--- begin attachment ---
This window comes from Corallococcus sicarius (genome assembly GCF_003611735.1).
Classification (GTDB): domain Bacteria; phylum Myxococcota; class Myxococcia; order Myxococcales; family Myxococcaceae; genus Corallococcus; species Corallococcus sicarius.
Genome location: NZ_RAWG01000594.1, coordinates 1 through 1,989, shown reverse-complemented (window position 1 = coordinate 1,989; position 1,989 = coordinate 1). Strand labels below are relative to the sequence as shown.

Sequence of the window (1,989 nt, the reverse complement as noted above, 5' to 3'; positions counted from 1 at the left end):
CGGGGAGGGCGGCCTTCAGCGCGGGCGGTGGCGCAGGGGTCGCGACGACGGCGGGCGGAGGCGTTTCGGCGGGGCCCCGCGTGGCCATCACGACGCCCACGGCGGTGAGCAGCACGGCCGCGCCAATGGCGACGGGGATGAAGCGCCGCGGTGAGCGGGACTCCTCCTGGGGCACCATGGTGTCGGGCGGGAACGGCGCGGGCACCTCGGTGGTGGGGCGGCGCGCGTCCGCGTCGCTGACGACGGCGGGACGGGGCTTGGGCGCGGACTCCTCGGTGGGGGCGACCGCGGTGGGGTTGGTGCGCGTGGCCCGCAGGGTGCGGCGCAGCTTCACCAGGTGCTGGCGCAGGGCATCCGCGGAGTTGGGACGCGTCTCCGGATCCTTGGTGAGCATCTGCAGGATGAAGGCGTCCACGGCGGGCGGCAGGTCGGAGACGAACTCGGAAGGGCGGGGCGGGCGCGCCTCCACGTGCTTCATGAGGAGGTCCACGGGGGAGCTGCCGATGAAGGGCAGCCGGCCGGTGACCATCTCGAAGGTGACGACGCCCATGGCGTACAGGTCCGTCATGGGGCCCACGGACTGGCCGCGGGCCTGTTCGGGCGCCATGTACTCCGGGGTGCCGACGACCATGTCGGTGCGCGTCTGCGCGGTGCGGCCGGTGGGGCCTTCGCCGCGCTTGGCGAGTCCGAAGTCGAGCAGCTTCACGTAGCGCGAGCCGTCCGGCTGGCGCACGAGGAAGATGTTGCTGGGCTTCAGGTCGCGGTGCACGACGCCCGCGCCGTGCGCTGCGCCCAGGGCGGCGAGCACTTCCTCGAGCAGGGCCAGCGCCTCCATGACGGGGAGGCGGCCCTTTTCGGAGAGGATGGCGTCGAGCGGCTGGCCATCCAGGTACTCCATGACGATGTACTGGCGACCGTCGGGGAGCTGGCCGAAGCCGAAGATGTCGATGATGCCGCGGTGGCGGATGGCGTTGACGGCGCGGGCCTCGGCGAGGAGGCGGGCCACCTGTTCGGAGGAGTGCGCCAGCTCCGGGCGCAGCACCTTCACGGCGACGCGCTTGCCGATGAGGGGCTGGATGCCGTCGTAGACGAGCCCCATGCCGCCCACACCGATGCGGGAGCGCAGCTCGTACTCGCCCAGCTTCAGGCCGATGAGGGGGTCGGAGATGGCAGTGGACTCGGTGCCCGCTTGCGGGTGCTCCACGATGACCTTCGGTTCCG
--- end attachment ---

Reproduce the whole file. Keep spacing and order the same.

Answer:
This window comes from Corallococcus sicarius (genome assembly GCF_003611735.1).
Classification (GTDB): domain Bacteria; phylum Myxococcota; class Myxococcia; order Myxococcales; family Myxococcaceae; genus Corallococcus; species Corallococcus sicarius.
Genome location: NZ_RAWG01000594.1, coordinates 1 through 1,989, shown reverse-complemented (window position 1 = coordinate 1,989; position 1,989 = coordinate 1). Strand labels below are relative to the sequence as shown.

Sequence of the window (1,989 nt, the reverse complement as noted above, 5' to 3'; positions counted from 1 at the left end):
CGGGGAGGGCGGCCTTCAGCGCGGGCGGTGGCGCAGGGGTCGCGACGACGGCGGGCGGAGGCGTTTCGGCGGGGCCCCGCGTGGCCATCACGACGCCCACGGCGGTGAGCAGCACGGCCGCGCCAATGGCGACGGGGATGAAGCGCCGCGGTGAGCGGGACTCCTCCTGGGGCACCATGGTGTCGGGCGGGAACGGCGCGGGCACCTCGGTGGTGGGGCGGCGCGCGTCCGCGTCGCTGACGACGGCGGGACGGGGCTTGGGCGCGGACTCCTCGGTGGGGGCGACCGCGGTGGGGTTGGTGCGCGTGGCCCGCAGGGTGCGGCGCAGCTTCACCAGGTGCTGGCGCAGGGCATCCGCGGAGTTGGGACGCGTCTCCGGATCCTTGGTGAGCATCTGCAGGATGAAGGCGTCCACGGCGGGCGGCAGGTCGGAGACGAACTCGGAAGGGCGGGGCGGGCGCGCCTCCACGTGCTTCATGAGGAGGTCCACGGGGGAGCTGCCGATGAAGGGCAGCCGGCCGGTGACCATCTCGAAGGTGACGACGCCCATGGCGTACAGGTCCGTCATGGGGCCCACGGACTGGCCGCGGGCCTGTTCGGGCGCCATGTACTCCGGGGTGCCGACGACCATGTCGGTGCGCGTCTGCGCGGTGCGGCCGGTGGGGCCTTCGCCGCGCTTGGCGAGTCCGAAGTCGAGCAGCTTCACGTAGCGCGAGCCGTCCGGCTGGCGCACGAGGAAGATGTTGCTGGGCTTCAGGTCGCGGTGCACGACGCCCGCGCCGTGCGCTGCGCCCAGGGCGGCGAGCACTTCCTCGAGCAGGGCCAGCGCCTCCATGACGGGGAGGCGGCCCTTTTCGGAGAGGATGGCGTCGAGCGGCTGGCCATCCAGGTACTCCATGACGATGTACTGGCGACCGTCGGGGAGCTGGCCGAAGCCGAAGATGTCGATGATGCCGCGGTGGCGGATGGCGTTGACGGCGCGGGCCTCGGCGAGGAGGCGGGCCACCTGTTCGGAGGAGTGCGCCAGCTCCGGGCGCAGCACCTTCACGGCGACGCGCTTGCCGATGAGGGGCTGGATGCCGTCGTAGACGAGCCCCATGCCGCCCACACCGATGCGGGAGCGCAGCTCGTACTCGCCCAGCTTCAGGCCGATGAGGGGGTCGGAGATGGCAGTGGACTCGGTGCCCGCTTGCGGGTGCTCCACGATGACCTTCGGTTCCG